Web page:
Reviews tell us that non-folding treadmills are the best type for serious runners and others that need the heavier duty performance and durability they provide. We look at some top choices in non-folding treadmills in our separate discussion of best treadmills. However, for those looking for a more basic piece of equipment for home exercise, a folding treadmill could be a better fit. They take up less space than non-folding treadmills when not in use, and they cost less. You can get folding treadmills for less than $1,000, but experts say the best value and performance can be found in folding treadmills costing at least that much. If that's too much for your budget, and you understand the tradeoffs that a cheap treadmill entails, we look at some that are worth considering in our discussion of best cheap treadmills.
There are several very good choices in this category. If you are looking for a folding treadmill with solid construction and many features, the NordicTrack Commercial 1750 (Est. $1,500) earns top billing. Updated for 2016 with an adjustable tablet rest and a new WhisperQuiet design that NordicTrack says "reduces the sound of each step on the tread deck." While there are no professional reviews of this newest version of the 1750, it is otherwise identical to the 2015 version, which is highly recommended by experts and owners. Last year's model is listed as "sold out" on the NordicTrack home page, although it's shown as available if you click on the link, albeit at the full $2,499 MSRP. The old version of the 1750 treadmill is also available at Sears, as the NordicTrack Elite 5700 (Est. $1,500).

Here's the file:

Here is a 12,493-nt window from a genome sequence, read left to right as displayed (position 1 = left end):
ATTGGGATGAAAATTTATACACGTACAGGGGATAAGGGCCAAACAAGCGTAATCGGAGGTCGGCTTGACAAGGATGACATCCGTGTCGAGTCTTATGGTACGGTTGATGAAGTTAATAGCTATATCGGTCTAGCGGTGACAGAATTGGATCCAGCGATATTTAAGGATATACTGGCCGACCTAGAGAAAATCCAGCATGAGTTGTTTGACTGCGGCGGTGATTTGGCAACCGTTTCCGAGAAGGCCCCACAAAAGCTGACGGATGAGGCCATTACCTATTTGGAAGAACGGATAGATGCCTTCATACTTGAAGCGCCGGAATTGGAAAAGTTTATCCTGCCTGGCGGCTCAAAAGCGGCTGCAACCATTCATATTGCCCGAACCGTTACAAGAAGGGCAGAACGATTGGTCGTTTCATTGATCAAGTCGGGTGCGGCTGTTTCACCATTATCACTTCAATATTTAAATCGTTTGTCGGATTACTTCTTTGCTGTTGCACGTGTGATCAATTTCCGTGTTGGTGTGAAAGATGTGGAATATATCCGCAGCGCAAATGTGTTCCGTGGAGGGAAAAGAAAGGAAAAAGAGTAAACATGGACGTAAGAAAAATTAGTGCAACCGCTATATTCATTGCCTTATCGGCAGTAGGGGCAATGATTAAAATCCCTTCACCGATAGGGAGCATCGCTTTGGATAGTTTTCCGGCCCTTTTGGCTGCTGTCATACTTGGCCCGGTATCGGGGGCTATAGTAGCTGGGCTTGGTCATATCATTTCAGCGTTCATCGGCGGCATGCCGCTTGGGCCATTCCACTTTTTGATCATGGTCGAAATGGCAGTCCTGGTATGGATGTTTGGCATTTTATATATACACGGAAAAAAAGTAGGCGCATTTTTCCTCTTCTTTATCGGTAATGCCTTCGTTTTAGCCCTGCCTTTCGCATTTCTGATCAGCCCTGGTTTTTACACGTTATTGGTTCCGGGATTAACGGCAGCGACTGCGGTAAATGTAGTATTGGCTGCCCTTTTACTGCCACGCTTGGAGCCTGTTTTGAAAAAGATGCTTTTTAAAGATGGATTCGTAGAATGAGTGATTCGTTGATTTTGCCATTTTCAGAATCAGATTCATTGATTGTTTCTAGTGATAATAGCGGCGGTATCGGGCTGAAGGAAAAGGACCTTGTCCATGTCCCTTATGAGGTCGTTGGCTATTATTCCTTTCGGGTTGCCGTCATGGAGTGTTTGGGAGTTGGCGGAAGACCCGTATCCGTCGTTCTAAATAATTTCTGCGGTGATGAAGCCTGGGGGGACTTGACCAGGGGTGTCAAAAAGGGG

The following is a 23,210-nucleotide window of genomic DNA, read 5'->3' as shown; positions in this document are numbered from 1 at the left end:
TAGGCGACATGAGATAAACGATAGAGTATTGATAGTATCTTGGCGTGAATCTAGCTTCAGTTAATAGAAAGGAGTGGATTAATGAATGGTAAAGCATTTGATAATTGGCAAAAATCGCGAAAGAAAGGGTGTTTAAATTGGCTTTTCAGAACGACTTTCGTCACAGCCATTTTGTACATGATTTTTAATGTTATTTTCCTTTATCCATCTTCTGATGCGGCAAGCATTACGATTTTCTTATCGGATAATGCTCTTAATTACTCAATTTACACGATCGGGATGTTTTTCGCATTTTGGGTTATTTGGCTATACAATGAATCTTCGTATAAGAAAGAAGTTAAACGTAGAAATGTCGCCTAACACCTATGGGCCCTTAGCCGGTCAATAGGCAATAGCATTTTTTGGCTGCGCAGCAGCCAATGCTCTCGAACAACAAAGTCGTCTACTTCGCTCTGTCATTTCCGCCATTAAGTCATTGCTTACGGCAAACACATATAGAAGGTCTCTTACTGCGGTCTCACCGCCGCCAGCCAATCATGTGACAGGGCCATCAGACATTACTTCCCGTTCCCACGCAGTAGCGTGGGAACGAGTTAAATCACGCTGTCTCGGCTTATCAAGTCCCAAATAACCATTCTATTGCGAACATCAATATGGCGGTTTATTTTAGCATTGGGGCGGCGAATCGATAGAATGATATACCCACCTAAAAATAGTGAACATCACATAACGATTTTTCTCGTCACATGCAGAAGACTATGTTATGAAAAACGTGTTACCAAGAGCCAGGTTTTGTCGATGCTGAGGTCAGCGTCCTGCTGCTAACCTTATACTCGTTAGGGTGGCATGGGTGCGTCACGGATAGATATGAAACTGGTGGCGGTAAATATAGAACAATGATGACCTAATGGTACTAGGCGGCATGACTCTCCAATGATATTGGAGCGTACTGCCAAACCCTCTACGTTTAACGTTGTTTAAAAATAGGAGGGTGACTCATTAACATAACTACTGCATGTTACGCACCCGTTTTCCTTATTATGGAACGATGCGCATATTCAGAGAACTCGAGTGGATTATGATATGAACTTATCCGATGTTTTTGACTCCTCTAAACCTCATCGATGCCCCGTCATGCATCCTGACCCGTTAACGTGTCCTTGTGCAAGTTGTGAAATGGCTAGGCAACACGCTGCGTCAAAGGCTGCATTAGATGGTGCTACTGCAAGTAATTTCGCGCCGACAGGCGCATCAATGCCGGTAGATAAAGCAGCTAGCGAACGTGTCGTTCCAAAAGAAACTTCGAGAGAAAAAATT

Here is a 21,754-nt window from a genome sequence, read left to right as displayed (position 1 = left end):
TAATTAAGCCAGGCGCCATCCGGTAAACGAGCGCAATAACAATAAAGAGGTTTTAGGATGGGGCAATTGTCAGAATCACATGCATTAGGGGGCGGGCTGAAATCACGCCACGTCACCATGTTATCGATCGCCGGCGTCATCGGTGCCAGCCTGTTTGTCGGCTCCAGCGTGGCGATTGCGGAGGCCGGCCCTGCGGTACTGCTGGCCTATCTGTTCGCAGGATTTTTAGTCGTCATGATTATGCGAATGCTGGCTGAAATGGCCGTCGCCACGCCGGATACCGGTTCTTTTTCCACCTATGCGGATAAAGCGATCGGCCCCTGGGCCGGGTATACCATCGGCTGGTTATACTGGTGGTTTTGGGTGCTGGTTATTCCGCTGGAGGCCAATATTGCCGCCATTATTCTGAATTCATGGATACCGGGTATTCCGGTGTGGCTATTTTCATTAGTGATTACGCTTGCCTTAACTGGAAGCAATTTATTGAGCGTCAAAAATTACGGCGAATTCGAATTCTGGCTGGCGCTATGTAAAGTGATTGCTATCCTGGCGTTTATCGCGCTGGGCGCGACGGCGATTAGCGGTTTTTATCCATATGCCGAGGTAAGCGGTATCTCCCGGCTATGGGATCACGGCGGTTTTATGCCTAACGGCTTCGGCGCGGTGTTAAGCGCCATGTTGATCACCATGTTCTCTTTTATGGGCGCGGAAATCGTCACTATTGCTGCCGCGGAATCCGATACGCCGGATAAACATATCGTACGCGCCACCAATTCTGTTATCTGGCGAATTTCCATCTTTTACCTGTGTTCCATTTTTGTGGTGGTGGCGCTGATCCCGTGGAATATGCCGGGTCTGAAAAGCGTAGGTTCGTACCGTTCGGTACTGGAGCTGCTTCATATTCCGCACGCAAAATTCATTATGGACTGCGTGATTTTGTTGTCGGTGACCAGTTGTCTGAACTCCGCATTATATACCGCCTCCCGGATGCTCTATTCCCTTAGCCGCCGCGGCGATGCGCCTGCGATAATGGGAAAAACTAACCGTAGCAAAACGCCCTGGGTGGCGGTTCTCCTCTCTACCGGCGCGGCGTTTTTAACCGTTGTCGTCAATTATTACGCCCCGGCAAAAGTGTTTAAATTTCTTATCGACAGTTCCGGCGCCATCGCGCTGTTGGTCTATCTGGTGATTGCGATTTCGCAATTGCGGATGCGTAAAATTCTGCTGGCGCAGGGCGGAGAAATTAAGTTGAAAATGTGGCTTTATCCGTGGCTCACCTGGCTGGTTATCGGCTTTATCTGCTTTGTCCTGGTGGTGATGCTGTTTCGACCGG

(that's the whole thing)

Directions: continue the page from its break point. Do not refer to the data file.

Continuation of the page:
TreadmillDoctor.com names the 2015 version a Best Buy as does Treadmill-Ratings-Reviews.com. It also earns a Recommended label in another large comparative review. TreadmillDoctor.com notes that you can buy a better treadmill, but then adds that "you will have to pay substantially more for it." The maximum user weight is 300 pounds -- slightly lower than the maximum user weight of the top-flight non-folding treadmills. The 22- by 60-inch tread belt should give most runners all the room they need for a workout, yet it's rather more compact than most comparable folding treadmills; plus, of course, it can fold up when not in use. The treadmill is backed by a lifetime warranty for the frame and motor, five years for everything else, and two years labor. One negative: maker Icon Health and Fitness doesn't have the best track record when it comes to customer service.
In addition to the 2016 upgrades noted above, features on the NordicTrack 1750 include a running deck that can incline (up to 15 percent) to simulate running up hill, or decline (to -3 percent) to simulate running downhill. The two-setting Runners Flex cushioning system can soften to ease the impact on your joints, or stiffen to replicate the feel of running on the road. There are 38 built-in workout apps, and the treadmill has iFit technology (subscription based, $100 per year) for interactive training programs and workout tracking. The 7-inch touchscreen is web-enabled, so you can browse the Internet as you run.